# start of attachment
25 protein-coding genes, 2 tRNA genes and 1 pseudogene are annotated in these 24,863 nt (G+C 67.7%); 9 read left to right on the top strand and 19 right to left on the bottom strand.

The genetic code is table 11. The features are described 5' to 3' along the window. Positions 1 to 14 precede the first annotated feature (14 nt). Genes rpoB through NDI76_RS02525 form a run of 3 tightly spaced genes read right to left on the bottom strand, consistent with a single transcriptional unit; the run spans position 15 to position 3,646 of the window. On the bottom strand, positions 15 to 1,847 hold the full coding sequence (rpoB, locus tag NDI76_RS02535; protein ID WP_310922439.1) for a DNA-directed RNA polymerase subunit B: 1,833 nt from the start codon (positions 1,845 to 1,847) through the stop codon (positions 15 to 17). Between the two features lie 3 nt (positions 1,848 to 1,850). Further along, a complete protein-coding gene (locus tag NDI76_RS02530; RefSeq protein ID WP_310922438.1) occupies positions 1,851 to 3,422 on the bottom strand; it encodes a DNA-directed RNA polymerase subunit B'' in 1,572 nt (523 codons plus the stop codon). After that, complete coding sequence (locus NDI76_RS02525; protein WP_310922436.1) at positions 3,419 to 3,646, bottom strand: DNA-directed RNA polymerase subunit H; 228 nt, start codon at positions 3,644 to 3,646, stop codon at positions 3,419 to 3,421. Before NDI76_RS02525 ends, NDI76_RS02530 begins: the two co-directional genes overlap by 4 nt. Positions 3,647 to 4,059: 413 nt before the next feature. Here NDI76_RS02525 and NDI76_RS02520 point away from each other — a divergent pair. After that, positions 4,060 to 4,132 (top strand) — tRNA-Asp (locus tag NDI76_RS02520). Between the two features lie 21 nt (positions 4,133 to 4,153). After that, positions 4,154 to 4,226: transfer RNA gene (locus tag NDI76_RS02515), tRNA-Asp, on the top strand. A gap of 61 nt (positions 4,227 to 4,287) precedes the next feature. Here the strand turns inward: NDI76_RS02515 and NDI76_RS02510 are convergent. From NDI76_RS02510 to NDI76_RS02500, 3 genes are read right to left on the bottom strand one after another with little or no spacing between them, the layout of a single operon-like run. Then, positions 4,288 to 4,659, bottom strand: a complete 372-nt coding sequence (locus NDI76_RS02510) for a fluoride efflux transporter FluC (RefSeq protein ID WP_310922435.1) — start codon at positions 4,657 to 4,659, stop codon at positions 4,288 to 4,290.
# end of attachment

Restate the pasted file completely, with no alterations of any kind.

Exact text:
25 protein-coding genes, 2 tRNA genes and 1 pseudogene are annotated in these 24,863 nt (G+C 67.7%); 9 read left to right on the top strand and 19 right to left on the bottom strand.

The genetic code is table 11. The features are described 5' to 3' along the window. Positions 1 to 14 precede the first annotated feature (14 nt). Genes rpoB through NDI76_RS02525 form a run of 3 tightly spaced genes read right to left on the bottom strand, consistent with a single transcriptional unit; the run spans position 15 to position 3,646 of the window. On the bottom strand, positions 15 to 1,847 hold the full coding sequence (rpoB, locus tag NDI76_RS02535; protein ID WP_310922439.1) for a DNA-directed RNA polymerase subunit B: 1,833 nt from the start codon (positions 1,845 to 1,847) through the stop codon (positions 15 to 17). Between the two features lie 3 nt (positions 1,848 to 1,850). Further along, a complete protein-coding gene (locus tag NDI76_RS02530; RefSeq protein ID WP_310922438.1) occupies positions 1,851 to 3,422 on the bottom strand; it encodes a DNA-directed RNA polymerase subunit B'' in 1,572 nt (523 codons plus the stop codon). After that, complete coding sequence (locus NDI76_RS02525; protein WP_310922436.1) at positions 3,419 to 3,646, bottom strand: DNA-directed RNA polymerase subunit H; 228 nt, start codon at positions 3,644 to 3,646, stop codon at positions 3,419 to 3,421. Before NDI76_RS02525 ends, NDI76_RS02530 begins: the two co-directional genes overlap by 4 nt. Positions 3,647 to 4,059: 413 nt before the next feature. Here NDI76_RS02525 and NDI76_RS02520 point away from each other — a divergent pair. After that, positions 4,060 to 4,132 (top strand) — tRNA-Asp (locus tag NDI76_RS02520). Between the two features lie 21 nt (positions 4,133 to 4,153). After that, positions 4,154 to 4,226: transfer RNA gene (locus tag NDI76_RS02515), tRNA-Asp, on the top strand. A gap of 61 nt (positions 4,227 to 4,287) precedes the next feature. Here the strand turns inward: NDI76_RS02515 and NDI76_RS02510 are convergent. From NDI76_RS02510 to NDI76_RS02500, 3 genes are read right to left on the bottom strand one after another with little or no spacing between them, the layout of a single operon-like run. Then, positions 4,288 to 4,659, bottom strand: a complete 372-nt coding sequence (locus NDI76_RS02510) for a fluoride efflux transporter FluC (RefSeq protein ID WP_310922435.1) — start codon at positions 4,657 to 4,659, stop codon at positions 4,288 to 4,290.